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May 21, 2020, 8 a.m.
Reporting & Production

Aiming for novelty in coronavirus coverage, journalists end up sensationalizing the trivial and untrue

Sometimes the biggest story does not advance as quickly as journalists might hope. It is in these moments of seeming stasis that journalistic repetition can become more powerful and serve as a way to hold government accountable.

For centuries, what has made news valuable and news organizations profitable has been the speed at which journalists collect and disseminate information.

This is useful for both commerce and public service. But the rush for novelty can prioritize sensationalism over depth, and elevate the newest tidbit of information over more important reporting.

Examples of this include reporting on such unimportant and inconsequential tweets by President Donald Trump as his bizarre accusation that a morning cable TV host murdered somebody, or his pride in the ratings for his pandemic press conferences.

When novelty replaces context, the ironic result is a less-informed but more up-to-date public.

Media easy to exploit

This is particularly true in times of long-running historical events, such as the current pandemic.

When a clear beginning, middle, and resolution are not discernible, the demand for any morsel of new information can confuse, rather than clarify, the story.

Journalists rushing to amplify any small update can mistakenly inflate its importance with sensational headlines or hyperbolic broadcast framing.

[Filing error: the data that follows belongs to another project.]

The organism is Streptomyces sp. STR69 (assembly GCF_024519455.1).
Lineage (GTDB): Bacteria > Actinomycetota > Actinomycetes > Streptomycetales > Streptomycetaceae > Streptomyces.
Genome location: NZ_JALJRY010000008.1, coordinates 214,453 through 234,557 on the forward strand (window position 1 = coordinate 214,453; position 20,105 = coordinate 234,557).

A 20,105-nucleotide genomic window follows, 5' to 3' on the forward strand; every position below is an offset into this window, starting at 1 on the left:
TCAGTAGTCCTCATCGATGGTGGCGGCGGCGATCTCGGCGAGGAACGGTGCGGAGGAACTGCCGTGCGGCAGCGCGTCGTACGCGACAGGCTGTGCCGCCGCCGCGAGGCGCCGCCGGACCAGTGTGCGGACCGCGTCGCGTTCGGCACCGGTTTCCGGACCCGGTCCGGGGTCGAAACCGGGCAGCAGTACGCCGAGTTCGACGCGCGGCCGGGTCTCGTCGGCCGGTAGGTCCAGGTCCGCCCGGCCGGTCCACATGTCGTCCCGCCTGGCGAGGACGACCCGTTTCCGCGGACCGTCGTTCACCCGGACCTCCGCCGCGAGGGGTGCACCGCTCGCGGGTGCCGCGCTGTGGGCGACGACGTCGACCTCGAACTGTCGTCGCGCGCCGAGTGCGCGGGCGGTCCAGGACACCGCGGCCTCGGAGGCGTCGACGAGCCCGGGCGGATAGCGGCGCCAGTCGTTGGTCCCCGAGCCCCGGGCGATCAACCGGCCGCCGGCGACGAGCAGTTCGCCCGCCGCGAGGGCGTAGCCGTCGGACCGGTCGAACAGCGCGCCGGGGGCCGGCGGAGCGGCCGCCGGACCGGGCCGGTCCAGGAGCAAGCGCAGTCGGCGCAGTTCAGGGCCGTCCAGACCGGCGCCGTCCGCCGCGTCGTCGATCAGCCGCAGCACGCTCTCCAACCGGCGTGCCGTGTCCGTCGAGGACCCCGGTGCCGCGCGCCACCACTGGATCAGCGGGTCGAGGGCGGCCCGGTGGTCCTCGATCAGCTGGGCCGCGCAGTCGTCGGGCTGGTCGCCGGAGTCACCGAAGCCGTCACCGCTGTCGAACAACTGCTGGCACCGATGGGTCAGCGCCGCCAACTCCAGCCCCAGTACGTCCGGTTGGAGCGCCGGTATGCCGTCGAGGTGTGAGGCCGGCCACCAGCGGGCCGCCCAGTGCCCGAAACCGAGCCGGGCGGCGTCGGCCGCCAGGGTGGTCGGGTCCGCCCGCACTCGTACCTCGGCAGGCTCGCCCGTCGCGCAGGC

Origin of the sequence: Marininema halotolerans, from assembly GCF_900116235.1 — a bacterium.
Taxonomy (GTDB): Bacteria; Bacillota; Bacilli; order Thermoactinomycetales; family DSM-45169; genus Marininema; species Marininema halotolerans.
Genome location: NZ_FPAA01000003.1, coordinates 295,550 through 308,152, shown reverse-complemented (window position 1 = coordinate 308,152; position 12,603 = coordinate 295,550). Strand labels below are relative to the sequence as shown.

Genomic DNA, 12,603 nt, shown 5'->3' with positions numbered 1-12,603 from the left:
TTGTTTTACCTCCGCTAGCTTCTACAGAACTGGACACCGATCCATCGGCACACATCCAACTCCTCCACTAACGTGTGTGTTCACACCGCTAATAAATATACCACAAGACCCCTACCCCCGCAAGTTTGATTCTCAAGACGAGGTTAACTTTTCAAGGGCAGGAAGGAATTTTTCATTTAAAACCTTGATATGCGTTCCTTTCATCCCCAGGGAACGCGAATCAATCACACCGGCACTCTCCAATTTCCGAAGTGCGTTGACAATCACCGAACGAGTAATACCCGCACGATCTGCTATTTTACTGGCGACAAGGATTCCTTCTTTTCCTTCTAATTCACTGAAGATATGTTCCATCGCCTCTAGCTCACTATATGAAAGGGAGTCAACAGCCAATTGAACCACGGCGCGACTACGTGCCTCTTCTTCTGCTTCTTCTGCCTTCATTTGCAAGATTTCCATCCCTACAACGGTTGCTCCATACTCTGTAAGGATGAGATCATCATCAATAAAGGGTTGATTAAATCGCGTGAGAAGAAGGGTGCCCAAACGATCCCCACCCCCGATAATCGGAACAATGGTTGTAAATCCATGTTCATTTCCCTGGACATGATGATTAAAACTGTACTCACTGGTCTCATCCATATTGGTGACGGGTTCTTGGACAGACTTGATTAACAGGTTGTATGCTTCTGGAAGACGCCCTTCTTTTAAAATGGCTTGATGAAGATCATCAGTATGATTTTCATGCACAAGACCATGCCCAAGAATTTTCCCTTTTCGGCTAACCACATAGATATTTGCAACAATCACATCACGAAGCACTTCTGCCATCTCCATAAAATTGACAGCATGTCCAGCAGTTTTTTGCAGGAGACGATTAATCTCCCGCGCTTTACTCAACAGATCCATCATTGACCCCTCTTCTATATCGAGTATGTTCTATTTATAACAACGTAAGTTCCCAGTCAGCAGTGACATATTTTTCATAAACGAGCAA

For example: the widespread discussion of hydroxychloroquine as a miracle cure — it wasn’t — or the celebrated roll-out of the CDC’s guidelines for a safe reopening of the economy, now appear, in retrospect, to be relatively insignificant, especially because numerous states are reopening without following the CDC’s recommended metrics.

Faded in memory now are things like the announcement of Google’s tracking website, and the national drive-through testing plan, both of which never materialized but resulted in major headlines and widespread discussion in the wake of their announcement.

Traditionally, editorial news assessment of presidential assertions was simple: if the president said something, it was, by definition, newsworthy.

Yet the COVID-19 pandemic has revealed how journalism’s traditional bias for novelty can result in front-page, top-of-the-broadcast news stories that are provably inaccurate, and even occasionally fictional. The tendency of journalists to inflate the value of certain new information makes the media manipulable and easy to exploit.

President Trump realizes this. That’s why he tweets so much. He understands the content of any tweet is less important than its immediacy, and how his tweets pressure journalists to amplify unimportant messages on social media.

He knows that what he actually says in a tweet is less important than that there’s a new tweet — and how such newness motivates journalists to redirect focus from ongoing problems that lack new developments to the tweet itself.

Lost in this confusing swirl is repetition’s power. News organizations find little value in republishing, or rebroadcasting, news everyone already knows. The goal for journalists has long been known as “advancing the story.”

But sometimes the biggest story does not advance as quickly as journalists might hope. It is in these moments of seeming stasis that journalistic repetition can become more powerful and serve as a way to hold government accountable.

Here’s one example: The states around the country that have moved to reopen their economies without achieving benchmarks proposed by the CDC. There are indications in Texas, for example, that this is resulting in increased spread of COVID-19.